KT Connects: A year in review

7 December 2020

Thank you to all who attended our KT Connects webinar series in 2020 and helped make it a huge success!

Although this year brought rapid and unexpected change to the world of research and knowledge translation, our slate of speakers delivered insightful and inspiring presentations on engaging patient partners, doing knowledge translation in a pandemic, engaging policy makers, and more.

We’re looking back at this year’s KT Connects webinars and summarizing key insights from each presentation. We hope you enjoyed the lineup of presentations, and hope to see you again in 2021!

Fostering an organizational culture of knowledge exchange: Insights into the journey for beginners – Karine Souffez (Associate Director at Knowledge Exchange Unit, UBC)

Want to build a culture of knowledge exchange at your organization? Karine Souffez recommends identifying priorities by focusing on enablers and barriers to change, and linking these priorities to a theory of behaviour change.

To learn how UBC has adopted these strategies and taken steps to foster an organizational culture of knowledge exchange, check out Karine Souffez’s webinar session here.

Recommended Resources:

Shining a light on the implementation to scale-up continuum: How does it apply to health promoting innovations? – Dr. Heather McKay (Professor at UBC)

Is your innovation adaptable and scalable? Are your partnerships formed early on, and are you providing continuous support and training? How does this fit into the current context? Dr. Heather McKay says these are some important questions you must consider for successful scale-up.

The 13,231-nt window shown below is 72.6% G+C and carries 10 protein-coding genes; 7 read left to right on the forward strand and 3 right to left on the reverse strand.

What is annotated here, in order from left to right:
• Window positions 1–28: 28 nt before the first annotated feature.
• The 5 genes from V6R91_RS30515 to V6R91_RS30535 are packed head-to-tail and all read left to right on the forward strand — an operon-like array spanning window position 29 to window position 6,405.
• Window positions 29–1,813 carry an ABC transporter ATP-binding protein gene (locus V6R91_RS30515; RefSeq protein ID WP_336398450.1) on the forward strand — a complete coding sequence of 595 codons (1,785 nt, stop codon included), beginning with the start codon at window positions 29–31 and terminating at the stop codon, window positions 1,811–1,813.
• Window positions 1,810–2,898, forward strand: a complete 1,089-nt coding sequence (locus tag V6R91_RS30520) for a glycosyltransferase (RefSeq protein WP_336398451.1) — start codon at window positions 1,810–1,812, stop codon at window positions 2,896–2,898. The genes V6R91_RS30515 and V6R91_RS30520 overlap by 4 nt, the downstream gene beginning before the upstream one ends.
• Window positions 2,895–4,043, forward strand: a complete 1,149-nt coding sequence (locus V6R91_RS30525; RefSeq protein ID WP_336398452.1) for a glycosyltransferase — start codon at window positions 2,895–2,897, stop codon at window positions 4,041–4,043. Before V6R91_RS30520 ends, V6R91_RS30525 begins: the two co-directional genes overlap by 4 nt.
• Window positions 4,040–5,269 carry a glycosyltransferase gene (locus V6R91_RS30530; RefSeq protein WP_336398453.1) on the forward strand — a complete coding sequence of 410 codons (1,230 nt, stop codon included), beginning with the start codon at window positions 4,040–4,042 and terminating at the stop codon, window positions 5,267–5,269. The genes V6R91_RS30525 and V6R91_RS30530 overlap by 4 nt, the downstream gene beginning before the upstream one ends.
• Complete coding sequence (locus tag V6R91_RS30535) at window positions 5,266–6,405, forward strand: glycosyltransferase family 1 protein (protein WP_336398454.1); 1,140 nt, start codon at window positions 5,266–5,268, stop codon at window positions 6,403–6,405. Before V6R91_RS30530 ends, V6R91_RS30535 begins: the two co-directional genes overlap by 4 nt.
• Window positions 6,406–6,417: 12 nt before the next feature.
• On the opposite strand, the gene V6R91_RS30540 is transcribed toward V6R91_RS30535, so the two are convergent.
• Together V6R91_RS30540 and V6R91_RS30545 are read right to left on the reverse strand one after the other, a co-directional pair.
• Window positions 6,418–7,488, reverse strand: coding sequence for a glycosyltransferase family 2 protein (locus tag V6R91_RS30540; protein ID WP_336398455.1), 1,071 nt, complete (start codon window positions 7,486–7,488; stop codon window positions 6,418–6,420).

Learn more about implementation science and the scale-up process in Dr. Heather McKay’s webinar session here.

Recommended Resources:

Measuring the quality of patient engagement as partners on research projects – Dr. Clayon Hamilton (Research Fellow at UBC, BC Ministry of Health and Arthritics Research Canada)

“Meaningful patient engagement is planned, supported, valued, and conducted within a positive research environment, and is a rewarding experience for the patient partners”, says Dr. Clayon Hamilton. Evaluating the patients’ perspectives on their engagement is an important vehicle that can be used to move the quality of engagement from tokenistic to meaningful.

Curious to know how you can measure the degree of meaningful patient engagement in your research project? Dr. Hamilton explains how the PIER framework can help in his webinar session here.

Recommended resources:

How to do knowledge translation in a pandemic – Dr. Sarah Munro (Assistant Professor at UBC and Scientist at Centre for Health Evaluation and Outcome Sciences)

“Your relationships with your stakeholders may look different right now due to the pandemic. You may be meeting less, or you may not be meeting at all, but now more than ever, we need to strengthen existing relationships,” says Dr. Sarah Munro.

To begin, she recommends starting a conversation with your partners to ask what their current priorities are, explore their capacity to participate in your project, and if they have a new priority, reciprocate and ask how you can support their work.

For more tips and strategies from Dr. Sarah Munro on how to do knowledge translation during times of pandemics, watch the webinar session here.

Recommended resources:

Knowledge translation and behaviour change science: Building community in a pre- and post-pandemic world – Dr. Jasmin Ma (Post-doctoral fellow at Arthritis Research Canada and UBC)

What can researchers do to be good partners during a pandemic? Here’s some wisdom shared by Dr. Jasmin Ma and her research partners:

  • Engage in each others’ worlds (engage early and often with your partners)